Moore becomes president at an interesting time in golf. During the Covid-19 pandemic, during which many other fun activities were shut down for at least a time, golf rounds played in Colorado through the first 10 months of 2020 were up 17 percent compared to 2019, according to Golf Datatech. That’s part of a nationwide trend. 

And the million-dollar question is how to keep those numbers up and take advantage of this 2020 trend when Covid-19 is in the rearview mirror.

“Hopefully with some of those people there will be some ‘stickiness’ there,” Moore said. “I’ve always thought one of the things golf needed to do — and hopefully everyone realizes this — is it needs to be more accommodating to everyone. Hopefully with the surge, everyone saw that and people became more and more comfortable with being at a golf course and enjoying it. I’m hopeful that the people of golf will be as accommodating as ever whether you’re a scratch handicapper or a 30 handicap, hoping that you have — and making sure that you have — a good time. I think that’s critical.”

Moore, here being congratulated by Robert Polk following the CGA Super-Senior Match Play final in September, is well-liked and respected in the game of golf. Both Moore and Polk serve on the CGA board.

The CGA plays many roles as a leading organization in Colorado golf, with more than 60,000 members. There are the more obvious ones — conducting nearly two-dozen CGA championships/tournaments and qualifying events for 14 USGA championships; managing USGA handicaps in the state; and rating courses. (The CGA is the USGA’s lone Colorado-based Allied Golf Association.) 

In addition, the CGA also serves a major role in community outreach, utilizing golf to build character through programs such as the Solich Caddie & Leadership Academy, The Broadmoor Caddie & Leadership Academy, LPGA*USGA Girls Golf, the Hale Irwin Player Program, and its support of the Evans Scholarship for caddies. 

The CGA also conducts clinics and member play days, and joins the Colorado PGA in running the Junior Golf Alliance of Colorado. And, more generally speaking, the association helps administer golf-related matters in Colorado, interacts with courses and clubs throughout the state, serves as a major resource regarding the Rules of Golf, and provides news about Colorado golf and many other member benefits and discounts.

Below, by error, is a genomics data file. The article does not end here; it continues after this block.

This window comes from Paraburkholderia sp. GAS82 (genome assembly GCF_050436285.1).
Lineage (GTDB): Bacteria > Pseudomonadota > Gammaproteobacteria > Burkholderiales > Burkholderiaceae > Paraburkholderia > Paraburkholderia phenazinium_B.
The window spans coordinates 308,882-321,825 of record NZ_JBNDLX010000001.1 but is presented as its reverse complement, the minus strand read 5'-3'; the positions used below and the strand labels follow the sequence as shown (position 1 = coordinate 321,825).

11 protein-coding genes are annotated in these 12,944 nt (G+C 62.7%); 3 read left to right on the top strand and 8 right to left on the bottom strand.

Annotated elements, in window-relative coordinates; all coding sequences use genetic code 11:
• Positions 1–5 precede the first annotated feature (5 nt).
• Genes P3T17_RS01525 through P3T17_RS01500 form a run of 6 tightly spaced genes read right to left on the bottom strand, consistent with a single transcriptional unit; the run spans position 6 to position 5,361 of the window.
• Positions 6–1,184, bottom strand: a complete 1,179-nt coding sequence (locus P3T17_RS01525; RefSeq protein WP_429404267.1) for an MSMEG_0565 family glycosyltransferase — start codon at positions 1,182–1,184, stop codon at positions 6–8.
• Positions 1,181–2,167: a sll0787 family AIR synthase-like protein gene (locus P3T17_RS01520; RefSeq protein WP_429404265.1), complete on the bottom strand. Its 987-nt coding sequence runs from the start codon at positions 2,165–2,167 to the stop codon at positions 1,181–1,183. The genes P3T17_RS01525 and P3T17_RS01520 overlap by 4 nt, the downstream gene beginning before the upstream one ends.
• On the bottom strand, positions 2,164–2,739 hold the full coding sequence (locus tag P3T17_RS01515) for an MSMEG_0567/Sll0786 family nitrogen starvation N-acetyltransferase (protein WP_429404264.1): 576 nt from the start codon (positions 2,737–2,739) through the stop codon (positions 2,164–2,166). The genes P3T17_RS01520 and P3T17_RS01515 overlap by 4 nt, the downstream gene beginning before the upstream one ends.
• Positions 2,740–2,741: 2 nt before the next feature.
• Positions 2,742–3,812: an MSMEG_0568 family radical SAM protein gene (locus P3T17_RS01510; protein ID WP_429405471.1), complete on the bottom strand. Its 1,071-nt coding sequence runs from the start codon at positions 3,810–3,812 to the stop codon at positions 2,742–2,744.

On top of all that, the CGA owns and operates CommonGround Golf Course in Aurora, which hosts many “for the good of the game” initiatives and high-level tournaments.

The CGA board of directors helps oversee the association-owned CommonGround Golf Course, which was a secondary host of the 2019 U.S. Mid-Amateur, where Moore was the oldest competitor.

Different CGA presidents have varying priorities for their terms  leading the board of directors — which normally last two years. For his part, Moore is happy with the work the association has done and hopes to build upon that. 

“I would say primarily not to mess things up,” he said regarding his top priority. “It seems to me there’s great momentum and things continue to improve there in terms of service to golf and service to the community, and all the good things that have happened with CommonGround. We have a staff and board that is responsible for that. It’s something that you don’t want to shake up very much. Kind of let everybody do what they do so well. All the committee chairs have done a great job. My goal would be to let it keep going. 

“There’s some challenges, I think, with CommonGround, just in terms of always needing capital to keep it in the kind of shape you want to have it. That will be a priority, but it already is, so there’s nothing unique on my part.”

Moore, a Colorado resident since 1964 though he graduated from Purdue in Indiana after playing college golf there, has had a long career, primarily in the oil and gas industry. He currently serves as executive director at Highlands Ranch-based Resource Energy. And over the years, he’s been a member of quite a few board of directors — including Open Door Ministries, Providence Network, and others business-related and church-related. 

On the golf side, from 2004-06 Moore was president and tournament chairman for the Colorado Open Golf Foundation, which administers the CoBank Colorado Open, Colorado Women’s Open and Colorado Senior Open to benefit The First Tee of Green Valley Ranch, LPGA*USGA Girls Golf of GVR and the Colorado PGA Golf in Schools Program.

Moore served in that role in the immediate wake of the Colorado Open not being held in 2003 due to mismanagement by the former organizers. Pat Hamill, founder of the Colorado Open Golf Foundation, revived the tournament and it has been on solid ground ever since, returning to the status of arguably the top state open in the country.

Serving as president of the COGF, “that was an honor and fun to see that come back to life,” Moore said. 

And now Moore is set for another memorable chapter in his long and varied golf career.

For a look at the members of the CGA’s volunteer board of directors, CLICK HERE.